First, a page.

It’s worth pointing out that the work of the House of Lords Gambling Committee wasn’t focused solely on lootboxes and was in fact a broader report looking at the state of gambling in the UK as a whole. Another issue related to video games that was touched on was the issue of gambling in e-sports. This really does seem like a case where big games companies want to have their cake and eat it too. On the one hand they’ll argue to players and governments that nothing they do is even close to gambling. On the other hand they’ll get in bed with gambling websites and betting shops, bragging to them about how much money e-sports gambling can bring in. Surely they can’t have it both ways!
Because video gaming always has been a child-friendly hobby, with many games deliberately aimed at under-18s and/or being rated by the industry’s own ratings body as being suitable for children, this report focuses in part on children. Children having access to games with in-game lootboxes has been a problem in some way or other for years – every few weeks another case will hit the news where a child spent an insane sum of money on something like FIFA Ultimate Team or even Overwatch. Many of these games are designed to present lootboxes in a visually appealing way, often with any mention of money in small print or hidden behind the wall of in-game currencies, further detaching players from how much they’re spending. In a world where more and more transactions take place digitally, and where money is little more than numbers on a screen, it can be very easy to overspend, even for adults.
Some of the games industry’s defenders will say that it’s the responsibility of parents and caregivers to supervise children and ensure they don’t overspend or have issues with lootboxes. But this in itself is a tacit admission that such games and such in-game marketplaces are unsuitable for children. How can a game possibly be rated for ages 3+ or 7+ if a significant part of it is not suitable for children? Think about it like this – if a film received a U rating (suitable for all audiences) but contained a ten-minute graphic sex scene, I think most people would agree that even if the other hour-and-a-half of the film was 100% child-friendly, the fact that one significant part of it is not should mean the film as a whole is considered unsuitable and should receive an appropriate rating. In short, if your game requires constant parental supervision due to the potential for children to gamble with their parents’ credit cards, the game as a whole is not suitable for children.
The games industry and their self-regulatory body PEGI disagrees. While they have recently relented and agreed to put warning labels on general microtransactions, the fundamental point that in-game gambling is not suitable for kids is something they haven’t been able to address. And this is part of a broader point – self-regulation in the games industry doesn’t work, as indeed it doesn’t work in any other industry. The reason laws exist regulating, for example, tobacco sales is because the tobacco industry proved unwilling and unable to self-regulate and work to keep cigarettes away from children. Video games are in a similar position, and when an industry is unregulated – as games essentially are – sooner or later governments have to step in.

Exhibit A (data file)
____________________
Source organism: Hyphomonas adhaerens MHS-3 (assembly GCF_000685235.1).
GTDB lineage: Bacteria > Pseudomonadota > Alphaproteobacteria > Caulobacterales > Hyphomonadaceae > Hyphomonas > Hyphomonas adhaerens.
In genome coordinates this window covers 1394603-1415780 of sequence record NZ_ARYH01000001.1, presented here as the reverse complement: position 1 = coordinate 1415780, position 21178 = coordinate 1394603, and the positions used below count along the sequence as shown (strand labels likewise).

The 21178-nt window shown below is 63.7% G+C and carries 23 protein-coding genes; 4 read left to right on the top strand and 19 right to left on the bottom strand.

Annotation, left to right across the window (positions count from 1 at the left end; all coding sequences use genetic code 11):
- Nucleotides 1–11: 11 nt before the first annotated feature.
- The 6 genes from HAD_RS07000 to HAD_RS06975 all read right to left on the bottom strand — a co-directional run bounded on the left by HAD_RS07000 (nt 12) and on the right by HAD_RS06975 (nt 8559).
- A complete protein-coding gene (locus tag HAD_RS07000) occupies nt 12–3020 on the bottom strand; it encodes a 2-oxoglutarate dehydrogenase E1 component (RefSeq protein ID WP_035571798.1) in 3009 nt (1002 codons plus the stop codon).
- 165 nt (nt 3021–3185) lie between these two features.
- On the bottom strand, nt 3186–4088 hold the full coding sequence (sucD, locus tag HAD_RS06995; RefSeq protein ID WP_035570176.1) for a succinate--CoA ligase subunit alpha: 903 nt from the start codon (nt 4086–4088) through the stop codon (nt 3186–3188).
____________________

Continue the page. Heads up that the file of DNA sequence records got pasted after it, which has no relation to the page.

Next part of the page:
After much debate, PEGI did eventually agree to warn gamers of microtransactions – not even lootboxes specifically – by affixing a warning label to titles that contain them. However, this was still too much for some games companies, who began to evade even this tiny step toward regulation. By releasing a game without lootboxes, then implementing them later via a patch or update, not only could games bypass the PEGI rules during their crucial first days and weeks on sale, but reviews – which typically mention in-game lootboxes and other microtransactions – would completely omit them. It was sneaky and duplicitous, and proof that some games companies are willing to go to comical lengths to avoid even the smallest amount of regulation and criticism.
As more and more games are purchased digitally, warning labels on boxes are far less important anyway. Fewer people than ever even see the warnings, and while technically PEGI age ratings are legally enforceable – though they only have been in the UK since 2012 – in practice it’s very uncommon for anyone to be prosecuted for selling a game to someone under the PEGI-recommended age, at least here in the UK. And again, to reemphasise the point, as gaming as a whole moves ever-closer to an all-digital future, where games are bought from home via the internet, there’s no one to prosecute for selling a game to someone underage anyway.